Introduction: Writings from Postcommunist Romania

By Schimmel, Ehren | The Review of Contemporary Fiction, Spring 2010 | Go to article overview

Introduction: Writings from Postcommunist Romania


Schimmel, Ehren, The Review of Contemporary Fiction


For much of the world, communism is only an odd, distant chapter in history. Remnants of this tragically flawed social experiment are visible across much of Europe in monuments, kitschy museums, and niche collector's items. In North America and other regions, its complex story is now read in history books as a cautionary tale, as though it were one of the great fables of Aesop. But in few places was the scourge of communism less of a passing trend and more of a difficult, protracted reality than in Romania. Amid the euphoria of communism's demise, as the historian Lucian Boia wrote, Romanians won their freedom, and "it seemed that freedom would solve everything." (1) Instead, generations will likely have passed before the deleterious psychological legacy of communism fades entirely, and the concrete bloc apartments that mar Romania's skylines will continue to house and shape the lives of Romanian families for decades. The revolution, which brought so much hope despite its controversy, was only the first step in reversing the effects of the long, dystopic dictatorship of Nicolae Ceausescu.

My first direct experience with postcommunist Romania came as a Peace Corps volunteer from 2001-2003. What I encountered at that time, along with forty-five other volunteers, was the incarnation of images I had seen for years on television of heard of from Romanian emigres. Cities were stale and gloomy. Stray dogs staggered along broken streets. The air frequently smelled of petroleum and environmental decay while parks and yards were tended with a scythe, if they were tended at all. And despite the many redeeming aspects--a nation with a depth and beauty that could only be appreciated with greater inspection--the overwhelming sense was that I was wading through a landscape still strewn with the emotional and psychological rubble of a devastating conflict. The term "developing country" was a misnomer. The country was rather recovering than developing, and the rusted machinery that stood idly beside hollow, unfinished buildings was only a superficial glimpse at an underlying trauma--a despair that lingered well past the celebrated events of December, 1989.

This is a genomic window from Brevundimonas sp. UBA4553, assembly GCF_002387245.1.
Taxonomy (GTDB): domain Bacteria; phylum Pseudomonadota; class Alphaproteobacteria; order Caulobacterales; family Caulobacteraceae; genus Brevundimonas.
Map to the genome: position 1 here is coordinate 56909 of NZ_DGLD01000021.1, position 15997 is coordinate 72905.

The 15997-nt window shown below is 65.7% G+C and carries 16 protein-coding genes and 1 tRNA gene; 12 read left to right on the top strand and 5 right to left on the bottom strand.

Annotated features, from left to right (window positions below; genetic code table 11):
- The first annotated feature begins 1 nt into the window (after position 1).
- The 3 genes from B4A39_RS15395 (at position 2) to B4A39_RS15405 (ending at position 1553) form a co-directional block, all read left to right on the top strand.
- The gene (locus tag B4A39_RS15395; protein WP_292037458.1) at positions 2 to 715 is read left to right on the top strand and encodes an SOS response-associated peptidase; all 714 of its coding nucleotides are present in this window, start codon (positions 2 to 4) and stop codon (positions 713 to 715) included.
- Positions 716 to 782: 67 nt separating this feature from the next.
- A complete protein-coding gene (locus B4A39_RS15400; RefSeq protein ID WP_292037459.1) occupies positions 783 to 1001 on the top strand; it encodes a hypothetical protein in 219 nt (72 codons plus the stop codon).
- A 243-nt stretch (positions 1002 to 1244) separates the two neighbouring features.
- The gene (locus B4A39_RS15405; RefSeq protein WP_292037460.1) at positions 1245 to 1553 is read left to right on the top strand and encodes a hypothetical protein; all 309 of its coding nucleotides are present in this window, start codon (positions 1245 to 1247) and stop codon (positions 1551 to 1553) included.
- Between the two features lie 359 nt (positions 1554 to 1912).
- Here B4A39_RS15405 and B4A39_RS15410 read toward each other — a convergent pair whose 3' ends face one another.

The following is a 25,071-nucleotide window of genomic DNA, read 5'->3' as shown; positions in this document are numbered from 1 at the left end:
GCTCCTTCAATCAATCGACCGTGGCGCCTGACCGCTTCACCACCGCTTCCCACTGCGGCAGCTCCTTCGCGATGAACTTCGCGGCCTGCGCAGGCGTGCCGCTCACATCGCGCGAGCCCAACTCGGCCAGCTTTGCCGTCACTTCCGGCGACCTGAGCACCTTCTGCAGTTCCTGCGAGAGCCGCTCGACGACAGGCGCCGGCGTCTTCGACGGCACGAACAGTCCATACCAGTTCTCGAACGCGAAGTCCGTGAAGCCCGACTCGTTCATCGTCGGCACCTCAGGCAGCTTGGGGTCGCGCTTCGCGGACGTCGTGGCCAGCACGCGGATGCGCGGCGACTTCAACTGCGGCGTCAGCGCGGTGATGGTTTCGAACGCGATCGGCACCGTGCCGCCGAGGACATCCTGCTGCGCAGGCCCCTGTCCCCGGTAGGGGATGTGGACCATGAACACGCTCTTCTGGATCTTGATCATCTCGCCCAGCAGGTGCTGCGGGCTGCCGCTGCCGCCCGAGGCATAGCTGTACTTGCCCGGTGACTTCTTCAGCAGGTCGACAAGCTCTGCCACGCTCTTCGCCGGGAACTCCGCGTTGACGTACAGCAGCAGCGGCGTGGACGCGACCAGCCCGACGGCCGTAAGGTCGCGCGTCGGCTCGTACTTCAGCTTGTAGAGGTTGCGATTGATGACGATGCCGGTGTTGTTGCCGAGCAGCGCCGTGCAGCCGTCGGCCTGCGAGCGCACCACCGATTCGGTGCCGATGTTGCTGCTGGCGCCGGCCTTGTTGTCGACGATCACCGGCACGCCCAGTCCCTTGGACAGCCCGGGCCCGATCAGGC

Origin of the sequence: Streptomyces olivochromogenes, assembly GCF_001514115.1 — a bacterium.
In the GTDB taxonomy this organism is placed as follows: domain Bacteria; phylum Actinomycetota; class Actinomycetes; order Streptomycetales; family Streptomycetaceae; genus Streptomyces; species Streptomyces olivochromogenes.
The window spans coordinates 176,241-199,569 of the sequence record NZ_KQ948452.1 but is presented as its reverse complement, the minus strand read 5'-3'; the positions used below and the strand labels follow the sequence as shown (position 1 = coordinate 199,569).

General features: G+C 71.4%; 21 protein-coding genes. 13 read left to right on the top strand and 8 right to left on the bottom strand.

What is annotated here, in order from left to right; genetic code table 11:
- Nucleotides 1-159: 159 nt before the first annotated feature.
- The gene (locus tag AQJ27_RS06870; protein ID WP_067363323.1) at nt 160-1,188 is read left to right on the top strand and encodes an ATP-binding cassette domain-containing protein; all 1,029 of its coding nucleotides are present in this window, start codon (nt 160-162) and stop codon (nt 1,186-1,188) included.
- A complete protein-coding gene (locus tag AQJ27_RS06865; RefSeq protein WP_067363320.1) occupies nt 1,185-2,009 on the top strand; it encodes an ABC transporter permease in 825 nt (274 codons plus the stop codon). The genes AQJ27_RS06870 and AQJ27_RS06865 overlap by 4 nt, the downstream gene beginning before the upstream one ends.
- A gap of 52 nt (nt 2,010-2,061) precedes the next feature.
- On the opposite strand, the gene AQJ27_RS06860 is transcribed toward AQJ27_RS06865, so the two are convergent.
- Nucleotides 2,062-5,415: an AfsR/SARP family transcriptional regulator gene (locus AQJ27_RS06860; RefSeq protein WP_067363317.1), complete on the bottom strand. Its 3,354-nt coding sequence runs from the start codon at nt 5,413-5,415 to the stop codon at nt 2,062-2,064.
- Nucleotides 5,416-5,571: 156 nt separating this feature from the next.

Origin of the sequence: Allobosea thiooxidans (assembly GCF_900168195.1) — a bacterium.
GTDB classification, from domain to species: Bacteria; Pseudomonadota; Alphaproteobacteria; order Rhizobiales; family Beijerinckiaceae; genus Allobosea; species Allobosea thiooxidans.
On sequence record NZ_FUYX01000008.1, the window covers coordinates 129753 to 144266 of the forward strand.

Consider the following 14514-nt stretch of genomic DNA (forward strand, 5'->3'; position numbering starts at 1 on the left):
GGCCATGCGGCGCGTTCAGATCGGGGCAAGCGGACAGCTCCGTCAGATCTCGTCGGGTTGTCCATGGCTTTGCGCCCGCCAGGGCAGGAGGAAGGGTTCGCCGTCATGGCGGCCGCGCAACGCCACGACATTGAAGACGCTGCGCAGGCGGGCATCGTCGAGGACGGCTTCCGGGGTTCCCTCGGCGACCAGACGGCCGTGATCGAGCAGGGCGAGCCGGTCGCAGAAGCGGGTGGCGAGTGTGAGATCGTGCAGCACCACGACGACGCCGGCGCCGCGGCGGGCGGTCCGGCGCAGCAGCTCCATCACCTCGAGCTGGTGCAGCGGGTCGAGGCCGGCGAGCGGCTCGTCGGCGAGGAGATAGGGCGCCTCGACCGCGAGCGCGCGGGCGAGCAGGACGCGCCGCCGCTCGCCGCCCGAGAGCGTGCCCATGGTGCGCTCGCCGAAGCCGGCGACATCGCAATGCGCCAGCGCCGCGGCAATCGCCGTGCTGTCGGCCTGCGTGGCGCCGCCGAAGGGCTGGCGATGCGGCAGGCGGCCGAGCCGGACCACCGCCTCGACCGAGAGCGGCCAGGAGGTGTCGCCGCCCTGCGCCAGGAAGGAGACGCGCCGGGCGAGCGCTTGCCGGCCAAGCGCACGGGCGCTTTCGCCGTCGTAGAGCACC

The same year of my arrival, author and historian Tony Judt wrote an article in the New York Review of Books, entitled "Romania: Bottom of the Heap," which detailed the country's political, social, and cultural shortcomings at that time. The people were experiencing what he called a continuation of "serial historical humiliation," (2) referring back not only to the brutal communist period, but the seemingly endless series of conflicts and invaders that marked Romania's previous history. The nation's postcommunist experience, he aptly noted, was only the latest and perhaps most complex chapter of struggle.

For those who waited a lifetime for the promises of a free and open society, the decade and more following the demise of communism must indeed have felt like a cruel trick of fate--an insult to an already grievous injury: Finally allowed by the government to travel freely, Romanians were subject to suspicion and harsh visa restrictions from abroad. Though no longer standing in the infamous food lines that all of us in the West witnessed on television, most could not possibly afford the flashy Western products that sat teasingly in store windows. Even following liberation, the green grass of a modern democratic state still rested on the other side of the prohibitive veil that was once the Iron Curtain.

Today, serious introspection and accountability regarding Romania's past is being delicately balanced with the desire and imperative to move forward, the nation busy reinventing itself even while it comes to terms with its own recent history and identity. As Judt noted in his 2001 article, the way forward, in part, was political initiative and "politically minded people staked everything on European Union membership" after the fall--it was the one beacon that could most assuredly save them from their postcommunist calamity. …

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